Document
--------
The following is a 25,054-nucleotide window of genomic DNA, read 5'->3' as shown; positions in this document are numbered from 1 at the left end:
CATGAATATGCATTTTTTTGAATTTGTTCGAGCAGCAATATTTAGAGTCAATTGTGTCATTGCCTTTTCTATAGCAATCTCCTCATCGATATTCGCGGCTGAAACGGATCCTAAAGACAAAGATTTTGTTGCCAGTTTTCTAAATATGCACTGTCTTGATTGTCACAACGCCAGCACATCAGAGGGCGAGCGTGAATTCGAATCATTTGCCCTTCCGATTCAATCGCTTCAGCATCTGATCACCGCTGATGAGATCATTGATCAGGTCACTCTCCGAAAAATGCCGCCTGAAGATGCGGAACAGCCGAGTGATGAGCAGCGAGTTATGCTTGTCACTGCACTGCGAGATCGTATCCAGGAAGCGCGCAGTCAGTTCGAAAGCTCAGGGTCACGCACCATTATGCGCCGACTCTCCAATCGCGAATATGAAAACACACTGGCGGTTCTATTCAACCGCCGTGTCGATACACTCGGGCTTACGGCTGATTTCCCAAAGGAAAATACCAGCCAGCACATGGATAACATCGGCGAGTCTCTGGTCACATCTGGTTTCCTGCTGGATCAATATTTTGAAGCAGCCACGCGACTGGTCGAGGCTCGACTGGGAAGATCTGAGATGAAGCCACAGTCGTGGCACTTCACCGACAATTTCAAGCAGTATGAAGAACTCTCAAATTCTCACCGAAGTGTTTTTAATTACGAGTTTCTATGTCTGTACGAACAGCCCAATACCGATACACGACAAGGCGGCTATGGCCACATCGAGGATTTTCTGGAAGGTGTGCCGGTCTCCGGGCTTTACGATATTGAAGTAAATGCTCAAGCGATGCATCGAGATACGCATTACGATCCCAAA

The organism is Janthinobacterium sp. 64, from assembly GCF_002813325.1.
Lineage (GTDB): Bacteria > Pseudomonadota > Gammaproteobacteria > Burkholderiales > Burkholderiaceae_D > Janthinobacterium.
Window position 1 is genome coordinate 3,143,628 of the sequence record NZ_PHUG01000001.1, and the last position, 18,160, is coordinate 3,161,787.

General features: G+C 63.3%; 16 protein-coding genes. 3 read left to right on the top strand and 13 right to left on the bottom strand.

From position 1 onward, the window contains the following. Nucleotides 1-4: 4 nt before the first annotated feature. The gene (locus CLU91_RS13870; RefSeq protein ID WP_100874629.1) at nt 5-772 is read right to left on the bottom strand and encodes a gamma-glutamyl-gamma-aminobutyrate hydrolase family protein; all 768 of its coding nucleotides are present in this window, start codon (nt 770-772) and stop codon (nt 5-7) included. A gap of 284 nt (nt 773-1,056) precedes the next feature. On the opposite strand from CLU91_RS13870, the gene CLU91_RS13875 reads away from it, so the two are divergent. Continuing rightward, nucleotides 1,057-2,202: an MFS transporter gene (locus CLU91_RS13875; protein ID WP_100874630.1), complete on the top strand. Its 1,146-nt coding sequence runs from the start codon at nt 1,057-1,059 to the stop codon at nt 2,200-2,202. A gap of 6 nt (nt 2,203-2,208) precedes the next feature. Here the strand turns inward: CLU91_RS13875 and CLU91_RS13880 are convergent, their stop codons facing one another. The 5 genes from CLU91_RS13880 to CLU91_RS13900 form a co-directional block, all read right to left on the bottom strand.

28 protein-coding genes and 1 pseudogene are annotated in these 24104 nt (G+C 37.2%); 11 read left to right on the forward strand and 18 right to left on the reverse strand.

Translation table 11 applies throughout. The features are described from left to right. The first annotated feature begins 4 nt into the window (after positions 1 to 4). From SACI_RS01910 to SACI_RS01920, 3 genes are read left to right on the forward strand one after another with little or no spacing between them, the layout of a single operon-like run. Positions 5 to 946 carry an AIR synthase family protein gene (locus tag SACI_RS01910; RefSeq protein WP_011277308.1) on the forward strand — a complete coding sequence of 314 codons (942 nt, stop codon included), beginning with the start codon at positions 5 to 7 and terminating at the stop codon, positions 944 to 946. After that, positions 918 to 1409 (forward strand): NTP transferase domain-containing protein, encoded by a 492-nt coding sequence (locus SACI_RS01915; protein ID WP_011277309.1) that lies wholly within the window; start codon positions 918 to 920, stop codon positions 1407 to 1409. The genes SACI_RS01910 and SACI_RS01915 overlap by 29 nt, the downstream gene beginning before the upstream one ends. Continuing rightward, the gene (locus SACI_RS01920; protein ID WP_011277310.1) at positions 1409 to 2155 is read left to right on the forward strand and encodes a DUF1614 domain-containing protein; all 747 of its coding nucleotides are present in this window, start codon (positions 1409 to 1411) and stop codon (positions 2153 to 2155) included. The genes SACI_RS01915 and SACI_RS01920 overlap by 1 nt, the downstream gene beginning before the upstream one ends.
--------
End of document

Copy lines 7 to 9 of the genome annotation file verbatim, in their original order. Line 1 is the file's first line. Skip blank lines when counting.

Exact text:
From position 1 onward, the window contains the following. Nucleotides 1-4: 4 nt before the first annotated feature. The gene (locus CLU91_RS13870; RefSeq protein ID WP_100874629.1) at nt 5-772 is read right to left on the bottom strand and encodes a gamma-glutamyl-gamma-aminobutyrate hydrolase family protein; all 768 of its coding nucleotides are present in this window, start codon (nt 770-772) and stop codon (nt 5-7) included. A gap of 284 nt (nt 773-1,056) precedes the next feature. On the opposite strand from CLU91_RS13870, the gene CLU91_RS13875 reads away from it, so the two are divergent. Continuing rightward, nucleotides 1,057-2,202: an MFS transporter gene (locus CLU91_RS13875; protein ID WP_100874630.1), complete on the top strand. Its 1,146-nt coding sequence runs from the start codon at nt 1,057-1,059 to the stop codon at nt 2,200-2,202. A gap of 6 nt (nt 2,203-2,208) precedes the next feature. Here the strand turns inward: CLU91_RS13875 and CLU91_RS13880 are convergent, their stop codons facing one another. The 5 genes from CLU91_RS13880 to CLU91_RS13900 form a co-directional block, all read right to left on the bottom strand.

28 protein-coding genes and 1 pseudogene are annotated in these 24104 nt (G+C 37.2%); 11 read left to right on the forward strand and 18 right to left on the reverse strand.

Translation table 11 applies throughout. The features are described from left to right. The first annotated feature begins 4 nt into the window (after positions 1 to 4). From SACI_RS01910 to SACI_RS01920, 3 genes are read left to right on the forward strand one after another with little or no spacing between them, the layout of a single operon-like run. Positions 5 to 946 carry an AIR synthase family protein gene (locus tag SACI_RS01910; RefSeq protein WP_011277308.1) on the forward strand — a complete coding sequence of 314 codons (942 nt, stop codon included), beginning with the start codon at positions 5 to 7 and terminating at the stop codon, positions 944 to 946. After that, positions 918 to 1409 (forward strand): NTP transferase domain-containing protein, encoded by a 492-nt coding sequence (locus SACI_RS01915; protein ID WP_011277309.1) that lies wholly within the window; start codon positions 918 to 920, stop codon positions 1407 to 1409. The genes SACI_RS01910 and SACI_RS01915 overlap by 29 nt, the downstream gene beginning before the upstream one ends. Continuing rightward, the gene (locus SACI_RS01920; protein ID WP_011277310.1) at positions 1409 to 2155 is read left to right on the forward strand and encodes a DUF1614 domain-containing protein; all 747 of its coding nucleotides are present in this window, start codon (positions 1409 to 1411) and stop codon (positions 2153 to 2155) included. The genes SACI_RS01915 and SACI_RS01920 overlap by 1 nt, the downstream gene beginning before the upstream one ends.